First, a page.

An Interview with Lauren Weatherly Geier, BA ’01, Psychology & MS ’03, Community Counseling with her husband Trey Geier, BS ’03, Health Service Administration

Lauren Weatherly Geier & Trey Geier Hughes (Now EDGE@Hughes)

Lauren Weatherly Geier & Trey Geier
Hughes (Now EDGE@Hughes)

Dr. Stone: Lauren, you and Trey were in the Hughes Residential College charter class~the very first group to be in Arkansas’s first residential college at a 4-year, public university. Tell me about how you view your experience in hindsight.

Lauren: As a high school senior looking to transition into college, I had no idea who I wanted to become. I was holding tight to my high school friends unsure how to make the transition to campus life. For the first couple of months of school, I kept returning home on the weekends continuing to awkwardly straddle childhood and adulthood. I wasn’t happy. My dad sat me down and lovingly banned me from the house and challenged me to engage at school. Fortunately I had chosen to live in a residential college. At the time I made that choice, I didn’t know anything about a residential community. I simply chose it because several high school friends were applying and it was the only co-ed hall for freshmen. When I needed to find my niche, the residential college made it easier than I could have imagined. Within a matter of days, I went from being unhappy about growing up to being an active, valued member of my college community. I not only excelled in my classes, but I became involved in hall events and made friends. Having professors spend time in the hall getting to know the students outside of the classroom, made them feel more approachable. I could have easily been a student that returned home after the first semester to commute without becoming involved in college. I’m thankful that my story was different. I served as the UCA Chapter of Habitat for Humanity president, became a Resident Assistant, was president of the Resident Assistant Council, Co-Chair of the first Arkansas Residence Life Organization Conference, was inducted in the Psychology honors society, and many other campus activities. Another “Hughesie” and I represented UCA and Hughes Residential College at a conference about residential communities in Vermont. My years at UCA were among the best of my life and beginning those years as a part of Hughes Residential College was a significant reason.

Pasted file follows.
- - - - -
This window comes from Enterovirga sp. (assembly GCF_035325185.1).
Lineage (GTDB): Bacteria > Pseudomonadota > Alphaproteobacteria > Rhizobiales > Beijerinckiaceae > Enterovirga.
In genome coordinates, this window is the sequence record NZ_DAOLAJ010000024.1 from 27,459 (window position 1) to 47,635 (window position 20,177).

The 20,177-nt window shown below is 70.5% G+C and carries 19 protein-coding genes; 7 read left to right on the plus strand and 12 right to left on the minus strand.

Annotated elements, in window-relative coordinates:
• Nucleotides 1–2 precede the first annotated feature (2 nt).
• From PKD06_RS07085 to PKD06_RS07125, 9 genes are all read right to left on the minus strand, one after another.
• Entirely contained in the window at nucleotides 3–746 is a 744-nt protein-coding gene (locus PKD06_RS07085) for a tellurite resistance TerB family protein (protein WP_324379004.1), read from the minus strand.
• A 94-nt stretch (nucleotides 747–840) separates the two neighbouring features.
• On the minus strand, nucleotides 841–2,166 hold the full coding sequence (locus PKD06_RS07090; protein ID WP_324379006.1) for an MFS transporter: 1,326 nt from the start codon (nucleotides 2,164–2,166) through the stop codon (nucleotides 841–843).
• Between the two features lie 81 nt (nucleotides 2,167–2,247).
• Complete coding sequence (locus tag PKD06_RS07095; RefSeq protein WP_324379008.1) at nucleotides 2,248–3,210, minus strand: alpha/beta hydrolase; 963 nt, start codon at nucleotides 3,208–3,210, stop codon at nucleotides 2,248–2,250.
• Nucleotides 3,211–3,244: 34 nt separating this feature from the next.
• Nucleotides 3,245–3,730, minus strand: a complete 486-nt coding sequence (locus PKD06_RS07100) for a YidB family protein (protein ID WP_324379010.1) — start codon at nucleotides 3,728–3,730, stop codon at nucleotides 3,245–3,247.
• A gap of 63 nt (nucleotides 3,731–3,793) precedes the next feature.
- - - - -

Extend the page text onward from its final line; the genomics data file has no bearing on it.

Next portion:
Dr. Stone: I remember the Vermont Conference! So what about Trey? Is his story much like yours?

My husband was also a resident in Hughes Residential College but our experiences began very differently. Trey entered UCA expecting college to be as easy as high school. He immediately jumped into hall events and quickly knew everyone in the hall. He was having a blast but not focusing on his studies. In fact, by the time we began dating, he’d lost his scholarship and had enlisted into the US Army Reserves as a Plan B and would leave for basic training the summer after our freshmen year. He often says that at the time it would have been easier to not come back to college and become a fulltime soldier. However, because of the connections he’d made in Hughes, he never considered not returning to UCA. Our Resident Master, Dr. (Mike)Mathis, and another Professor, Dr. (Steve) Lance were instrumental in encouraging Trey to refocus and return to school. Trey sat out a semester while going to basic training, but returned and became involved again in the residential college community and graduated in 2003 with a BS in Health Service Administration.

Dr. Stone: I hear you’ve been back on campus to talk to one of UCA’s other Residential Colleges about what you do in life. What was that like?

Lauren: Recently, I had the opportunity to speak about my profession as a children’s therapist for a developmental psychology class in HPaW Residential College in Baridon Hall. As I prepared, I reflected on my time in Hughes and was overwhelmed with appreciation that Trey and I both began our college careers in Hughes Residential College. Trey and I credit Hughes Residential College for bringing us together, beginning our academic careers, connecting us with lifelong friends, and involving us in the school we love. We are Bears through and through and it all started in Hughes!